Sprofessed elf punk and anointed voice of a generation that Yungblud has hurt himself. The day before our interview, while sporting a pair of tight latex shorts, born man Dominic Harrison attempted a high kick move from Cardi B and Megan Thee Stallion’s WAP video, pulling on his hamstring in the process. . Nor is it the only ailment that the 23-year-old suffers today. Before the release of his second pop-rock album adjacent to Anarchy, Weird !, he hasn’t been sleeping. It means his oversized energy, think Liam Gallagher via Skins pushed through a TikTok filter, has a certain extra flavor, not helped by our interview that took place in that strange moment between the national closings.
“When something important is going through my mind it just runs,” he says in his thick Doncaster accent, before collapsing his lanky frame into a too-small chair in the public relations office in central London. “I have ADHD and I only have a million ideas per minute that I just want to get out.”
Despite an impressive 8.6 million monthly listeners on Spotify, Harrison has yet to fully infiltrate the mainstream; His only dents in the UK Top 100 so far have been through collaborations with the likes of his ex-girlfriend Halsey (11 Minutes) and fellow furious traders Bring Me the Horizon (Obey), but that’s the point. From the beginning, Yungblud, he says, has focused on “representing the unrepresented” and creating a safe space for life’s so-called weirdos, a nod to one of his idols, Lady Gaga. His hyperactive songs, which swing between bubblegum pop, goth-tinged emo, and throat-wrenching rock, read like a checklist of modern pop tropes, tackling everything from mental health (medications) to sexual fluidity. (cotton candy) and, like, not listening to your parents (parents). Earlier this year, the London Evening Standard called him “the Generation Z poster boy,” while Dave Grohl has hailed him as the future of rock’n’roll. In Harrison, his fans have found a charismatic leader who can make even the most trivial bits of sound (at one point he describes TikTok as “punk as shit”) sound like a call to arms.
Known for his elaborate outfit, at this month’s MTV Europe music awards, where he won the award for best pushing act (best breakthrough), he performed in a white netball skirt and silver wings while suspended 20 feet in the air, today Harrison is relatively dressed. down in a crisp white shirt, studded black leather suspenders, and a cheery beret accented with a “blow me” badge. While her red brothel creepers match her hair and nails, they collide with her signature pink socks, a costume cue adopted by her legion of hardcore fans, the Black Hearts Club, named for two tattoos adorning the fingers. by Harrison. The relationship between the artist and the fanbase is symbiotic: “I don’t call them my fans, I call them my family because my connection to them is crazy,” he says seriously, and Harrison fills his lockdown with biweekly phone calls from fans and live performances. and a barrage of content shared with his 2.6 million Instagram followers.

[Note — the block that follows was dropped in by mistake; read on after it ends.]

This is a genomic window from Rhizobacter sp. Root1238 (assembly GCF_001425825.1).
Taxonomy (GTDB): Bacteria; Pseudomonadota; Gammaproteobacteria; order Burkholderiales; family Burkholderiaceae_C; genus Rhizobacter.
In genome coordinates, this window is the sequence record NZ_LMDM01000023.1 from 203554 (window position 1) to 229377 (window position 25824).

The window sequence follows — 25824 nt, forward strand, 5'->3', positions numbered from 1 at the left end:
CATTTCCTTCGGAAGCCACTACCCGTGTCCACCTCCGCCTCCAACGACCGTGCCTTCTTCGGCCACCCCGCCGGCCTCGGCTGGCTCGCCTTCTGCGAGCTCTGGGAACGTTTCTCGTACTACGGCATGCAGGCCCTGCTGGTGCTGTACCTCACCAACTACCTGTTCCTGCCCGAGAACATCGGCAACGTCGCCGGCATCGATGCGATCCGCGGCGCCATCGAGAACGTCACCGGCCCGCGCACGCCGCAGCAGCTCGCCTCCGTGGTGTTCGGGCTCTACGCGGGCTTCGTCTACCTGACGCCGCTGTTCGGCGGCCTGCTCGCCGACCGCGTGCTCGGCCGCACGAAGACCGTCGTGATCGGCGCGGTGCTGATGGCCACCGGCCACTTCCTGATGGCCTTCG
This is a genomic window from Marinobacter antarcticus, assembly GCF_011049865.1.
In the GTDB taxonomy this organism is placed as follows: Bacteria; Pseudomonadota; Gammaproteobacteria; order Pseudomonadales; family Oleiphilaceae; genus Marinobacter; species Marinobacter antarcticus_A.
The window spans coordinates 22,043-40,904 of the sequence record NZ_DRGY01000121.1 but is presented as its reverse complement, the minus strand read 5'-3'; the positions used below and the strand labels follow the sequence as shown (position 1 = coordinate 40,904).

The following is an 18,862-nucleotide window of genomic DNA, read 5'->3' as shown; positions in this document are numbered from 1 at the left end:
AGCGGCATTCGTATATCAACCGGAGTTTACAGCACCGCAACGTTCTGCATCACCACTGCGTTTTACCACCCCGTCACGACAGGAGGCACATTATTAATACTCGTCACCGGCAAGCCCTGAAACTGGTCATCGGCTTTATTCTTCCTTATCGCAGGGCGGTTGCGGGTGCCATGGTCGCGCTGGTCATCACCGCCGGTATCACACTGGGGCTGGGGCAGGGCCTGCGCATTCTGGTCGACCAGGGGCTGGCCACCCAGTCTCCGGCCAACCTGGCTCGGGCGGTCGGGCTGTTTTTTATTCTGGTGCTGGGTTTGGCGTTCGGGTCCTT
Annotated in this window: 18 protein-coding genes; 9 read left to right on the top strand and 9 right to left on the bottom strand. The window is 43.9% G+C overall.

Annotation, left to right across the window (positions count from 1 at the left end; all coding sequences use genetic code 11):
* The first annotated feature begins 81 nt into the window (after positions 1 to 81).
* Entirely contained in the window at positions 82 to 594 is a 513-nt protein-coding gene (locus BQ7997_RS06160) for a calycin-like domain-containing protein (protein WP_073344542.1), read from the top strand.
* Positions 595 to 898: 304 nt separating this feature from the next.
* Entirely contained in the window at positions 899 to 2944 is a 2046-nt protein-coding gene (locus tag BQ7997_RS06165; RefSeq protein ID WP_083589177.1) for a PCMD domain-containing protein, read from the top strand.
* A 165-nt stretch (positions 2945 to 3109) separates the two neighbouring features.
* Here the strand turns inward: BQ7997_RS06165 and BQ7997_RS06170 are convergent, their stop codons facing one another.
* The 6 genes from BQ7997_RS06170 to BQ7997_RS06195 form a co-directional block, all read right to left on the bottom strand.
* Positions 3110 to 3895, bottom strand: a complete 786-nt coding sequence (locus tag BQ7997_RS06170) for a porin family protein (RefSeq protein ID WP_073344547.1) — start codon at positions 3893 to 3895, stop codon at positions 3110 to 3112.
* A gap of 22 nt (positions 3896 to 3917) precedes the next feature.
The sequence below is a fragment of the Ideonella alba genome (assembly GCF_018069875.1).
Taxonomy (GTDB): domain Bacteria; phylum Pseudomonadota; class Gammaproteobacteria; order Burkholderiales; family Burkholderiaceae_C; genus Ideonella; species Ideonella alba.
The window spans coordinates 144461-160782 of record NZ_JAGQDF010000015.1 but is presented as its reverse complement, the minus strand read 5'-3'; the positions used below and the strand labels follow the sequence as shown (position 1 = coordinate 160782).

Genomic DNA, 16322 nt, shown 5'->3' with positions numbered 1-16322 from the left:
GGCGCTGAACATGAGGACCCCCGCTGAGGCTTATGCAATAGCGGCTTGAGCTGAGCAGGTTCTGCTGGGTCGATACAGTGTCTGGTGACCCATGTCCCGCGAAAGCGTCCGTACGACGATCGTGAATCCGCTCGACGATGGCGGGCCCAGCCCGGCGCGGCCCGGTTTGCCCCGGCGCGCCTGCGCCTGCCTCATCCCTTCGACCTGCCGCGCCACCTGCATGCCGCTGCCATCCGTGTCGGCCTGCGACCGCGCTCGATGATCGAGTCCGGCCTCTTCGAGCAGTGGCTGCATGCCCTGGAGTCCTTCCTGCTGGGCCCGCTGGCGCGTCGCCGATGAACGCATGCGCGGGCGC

“If you know Yungblud, the music is secondary,” says Harrison. “I don’t give a shit about hit records. All I care about is a culture, like the one Stone Roses or Green Day had, where I stand on stage and we come together because we are an integral part of each other’s lives. That’s what it’s all about, connecting with people. “He pauses uncommonly, his stretchy Joker-like face suddenly looking very serious.” If I don’t, I die. If I don’t, I want to kill myself again. I know it sucks that we all have this codependency, but we do. I am like them in the way they are like me. “
Growing up in Doncaster was both “great and fucking awful.” He was mercilessly bullied, even by his teachers, who would highlight him for his wardrobe choices in front of the class. “I had a lot of friends, but in a crowded room I felt totally alone,” he says. “I had my first suicidal thoughts when I was 13.” Her family, whom she describes as “The Waltons meets Peaky Blinders,” supported her. “My mother used to dye my hair when I was five and my father was a guitar dealer, so I had seen it all.” It was a house full of music; her grandfather (“a freaking madman”) acted with T Rex in the 1960s, while her maternal grandmother loved Rod Stewart so much that she told Harrison he was her boyfriend. “I’ve had that rock’n’roll sensibility all my life,” he smiles.
One of the most beautiful moments in Weird !, Love Song, touches on the domestic violence that she witnessed growing up. “My parents used to fight a lot and it was dark,” he says slowly. “They would fight and then be friends an hour later. So my idea of love was so skewed. “The escape came through a primal drive to act.” It was like, if I don’t belong in this real world, I’m going to build a world to belong to. Because I found Gaga, I found [Marilyn] Manson, I found Oasis. That’s all I wanted. I wanted a culture to belong to. I’d see Vivienne Westwood and I’d see [Sex] Pistols and I would see Kate Moss fucking and I would say, ‘I need to go to London. I needed to get out. “